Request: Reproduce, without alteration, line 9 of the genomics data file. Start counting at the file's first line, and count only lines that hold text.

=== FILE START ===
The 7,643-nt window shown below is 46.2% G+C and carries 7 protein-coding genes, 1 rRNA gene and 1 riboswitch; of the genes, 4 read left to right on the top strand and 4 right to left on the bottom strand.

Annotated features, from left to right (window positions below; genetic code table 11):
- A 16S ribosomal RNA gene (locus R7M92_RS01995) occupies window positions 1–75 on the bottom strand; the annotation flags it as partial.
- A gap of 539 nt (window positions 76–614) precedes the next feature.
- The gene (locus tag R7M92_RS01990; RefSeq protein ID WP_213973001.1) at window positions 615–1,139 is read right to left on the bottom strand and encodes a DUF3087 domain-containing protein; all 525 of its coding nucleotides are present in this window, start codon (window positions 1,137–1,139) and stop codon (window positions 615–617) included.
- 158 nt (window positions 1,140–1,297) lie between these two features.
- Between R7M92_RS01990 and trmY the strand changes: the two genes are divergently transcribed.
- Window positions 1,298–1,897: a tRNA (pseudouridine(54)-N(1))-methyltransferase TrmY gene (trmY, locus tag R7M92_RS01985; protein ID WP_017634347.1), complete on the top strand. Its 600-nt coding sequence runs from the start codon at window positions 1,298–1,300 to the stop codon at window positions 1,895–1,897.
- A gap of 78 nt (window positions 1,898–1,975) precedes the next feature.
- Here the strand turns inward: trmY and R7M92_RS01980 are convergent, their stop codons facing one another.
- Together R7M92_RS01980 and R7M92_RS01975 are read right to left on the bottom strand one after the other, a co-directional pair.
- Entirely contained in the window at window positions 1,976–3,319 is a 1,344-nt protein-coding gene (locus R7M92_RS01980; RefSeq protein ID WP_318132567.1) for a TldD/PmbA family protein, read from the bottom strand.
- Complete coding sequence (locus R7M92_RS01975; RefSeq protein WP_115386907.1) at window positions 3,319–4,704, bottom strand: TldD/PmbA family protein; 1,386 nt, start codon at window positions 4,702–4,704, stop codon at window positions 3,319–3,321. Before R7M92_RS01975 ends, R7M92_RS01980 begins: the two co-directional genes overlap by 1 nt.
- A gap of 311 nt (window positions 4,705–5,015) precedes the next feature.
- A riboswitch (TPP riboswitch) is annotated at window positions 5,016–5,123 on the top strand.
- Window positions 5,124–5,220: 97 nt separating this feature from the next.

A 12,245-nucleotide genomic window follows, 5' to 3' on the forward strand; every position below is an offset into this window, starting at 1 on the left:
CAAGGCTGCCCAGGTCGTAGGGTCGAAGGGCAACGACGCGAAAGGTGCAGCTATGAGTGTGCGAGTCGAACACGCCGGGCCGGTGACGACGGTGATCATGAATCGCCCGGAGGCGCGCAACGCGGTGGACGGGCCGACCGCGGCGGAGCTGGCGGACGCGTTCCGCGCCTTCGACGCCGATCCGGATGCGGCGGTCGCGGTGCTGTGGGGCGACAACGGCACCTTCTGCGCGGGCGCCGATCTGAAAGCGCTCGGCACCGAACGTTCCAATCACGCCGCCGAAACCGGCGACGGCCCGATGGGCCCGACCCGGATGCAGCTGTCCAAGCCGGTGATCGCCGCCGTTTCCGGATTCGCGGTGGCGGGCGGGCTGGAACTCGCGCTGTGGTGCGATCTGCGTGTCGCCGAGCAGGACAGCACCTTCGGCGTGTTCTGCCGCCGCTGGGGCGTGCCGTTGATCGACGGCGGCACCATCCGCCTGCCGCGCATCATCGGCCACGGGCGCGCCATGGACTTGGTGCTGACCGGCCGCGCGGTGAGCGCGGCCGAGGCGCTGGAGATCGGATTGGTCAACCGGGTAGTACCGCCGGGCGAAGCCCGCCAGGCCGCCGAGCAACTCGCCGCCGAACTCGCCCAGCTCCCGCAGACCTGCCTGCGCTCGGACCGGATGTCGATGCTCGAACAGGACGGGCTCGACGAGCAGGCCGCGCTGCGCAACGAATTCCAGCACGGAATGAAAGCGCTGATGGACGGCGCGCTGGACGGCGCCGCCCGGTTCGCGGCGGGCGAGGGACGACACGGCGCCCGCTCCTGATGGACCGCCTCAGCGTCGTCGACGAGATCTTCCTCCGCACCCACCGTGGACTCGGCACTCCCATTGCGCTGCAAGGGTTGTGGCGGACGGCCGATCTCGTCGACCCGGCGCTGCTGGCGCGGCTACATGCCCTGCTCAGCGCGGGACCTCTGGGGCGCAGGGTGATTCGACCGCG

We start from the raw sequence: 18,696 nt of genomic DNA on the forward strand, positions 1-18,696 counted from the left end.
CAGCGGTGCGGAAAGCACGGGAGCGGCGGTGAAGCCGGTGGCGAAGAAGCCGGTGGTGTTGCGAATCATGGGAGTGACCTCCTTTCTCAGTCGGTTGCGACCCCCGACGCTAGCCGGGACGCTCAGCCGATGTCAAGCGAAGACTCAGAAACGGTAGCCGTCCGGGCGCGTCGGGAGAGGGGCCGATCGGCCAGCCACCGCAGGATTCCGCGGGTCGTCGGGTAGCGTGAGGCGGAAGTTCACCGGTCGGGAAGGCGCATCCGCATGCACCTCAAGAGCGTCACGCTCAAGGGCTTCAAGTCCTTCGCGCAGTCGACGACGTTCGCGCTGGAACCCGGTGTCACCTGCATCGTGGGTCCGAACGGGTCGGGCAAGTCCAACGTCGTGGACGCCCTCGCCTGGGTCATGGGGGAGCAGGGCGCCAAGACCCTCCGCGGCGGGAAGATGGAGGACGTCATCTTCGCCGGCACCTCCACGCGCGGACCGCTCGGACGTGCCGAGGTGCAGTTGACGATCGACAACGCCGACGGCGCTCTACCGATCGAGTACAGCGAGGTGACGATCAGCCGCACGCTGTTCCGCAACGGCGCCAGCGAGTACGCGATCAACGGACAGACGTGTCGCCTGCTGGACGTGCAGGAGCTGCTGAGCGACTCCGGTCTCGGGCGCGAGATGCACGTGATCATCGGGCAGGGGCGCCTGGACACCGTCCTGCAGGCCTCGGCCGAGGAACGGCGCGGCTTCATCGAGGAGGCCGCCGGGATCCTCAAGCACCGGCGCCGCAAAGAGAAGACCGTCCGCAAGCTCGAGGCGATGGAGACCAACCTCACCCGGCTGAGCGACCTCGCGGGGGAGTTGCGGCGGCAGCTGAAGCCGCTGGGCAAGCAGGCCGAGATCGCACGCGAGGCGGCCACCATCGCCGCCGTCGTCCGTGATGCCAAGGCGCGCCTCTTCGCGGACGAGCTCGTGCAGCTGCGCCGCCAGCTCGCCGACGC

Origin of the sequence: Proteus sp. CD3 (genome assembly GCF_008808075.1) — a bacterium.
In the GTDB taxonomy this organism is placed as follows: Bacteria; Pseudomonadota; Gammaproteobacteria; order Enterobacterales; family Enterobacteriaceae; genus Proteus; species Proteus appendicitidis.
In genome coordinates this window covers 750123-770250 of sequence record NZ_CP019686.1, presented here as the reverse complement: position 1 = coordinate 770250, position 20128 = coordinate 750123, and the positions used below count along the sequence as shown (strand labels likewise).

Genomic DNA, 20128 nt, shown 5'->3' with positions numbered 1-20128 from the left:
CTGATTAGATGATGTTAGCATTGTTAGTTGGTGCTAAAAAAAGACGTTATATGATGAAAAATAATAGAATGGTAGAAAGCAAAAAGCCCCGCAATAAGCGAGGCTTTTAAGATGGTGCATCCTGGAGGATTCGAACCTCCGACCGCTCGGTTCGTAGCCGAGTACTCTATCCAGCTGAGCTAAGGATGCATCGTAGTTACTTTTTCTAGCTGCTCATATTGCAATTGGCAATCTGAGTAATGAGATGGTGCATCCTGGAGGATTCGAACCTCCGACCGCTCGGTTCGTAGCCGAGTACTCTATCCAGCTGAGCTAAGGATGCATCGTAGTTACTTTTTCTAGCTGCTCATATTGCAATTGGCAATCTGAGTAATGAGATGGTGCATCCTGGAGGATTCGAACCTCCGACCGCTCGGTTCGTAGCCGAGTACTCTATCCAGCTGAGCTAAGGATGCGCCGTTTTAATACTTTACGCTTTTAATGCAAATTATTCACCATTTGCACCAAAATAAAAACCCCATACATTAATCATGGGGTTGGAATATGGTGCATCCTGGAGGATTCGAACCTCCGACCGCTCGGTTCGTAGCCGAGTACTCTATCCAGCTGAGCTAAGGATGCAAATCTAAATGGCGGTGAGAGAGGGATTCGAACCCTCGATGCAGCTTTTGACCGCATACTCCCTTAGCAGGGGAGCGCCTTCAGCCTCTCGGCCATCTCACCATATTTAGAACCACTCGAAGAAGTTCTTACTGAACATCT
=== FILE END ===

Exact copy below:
- A gap of 78 nt (window positions 1,898–1,975) precedes the next feature.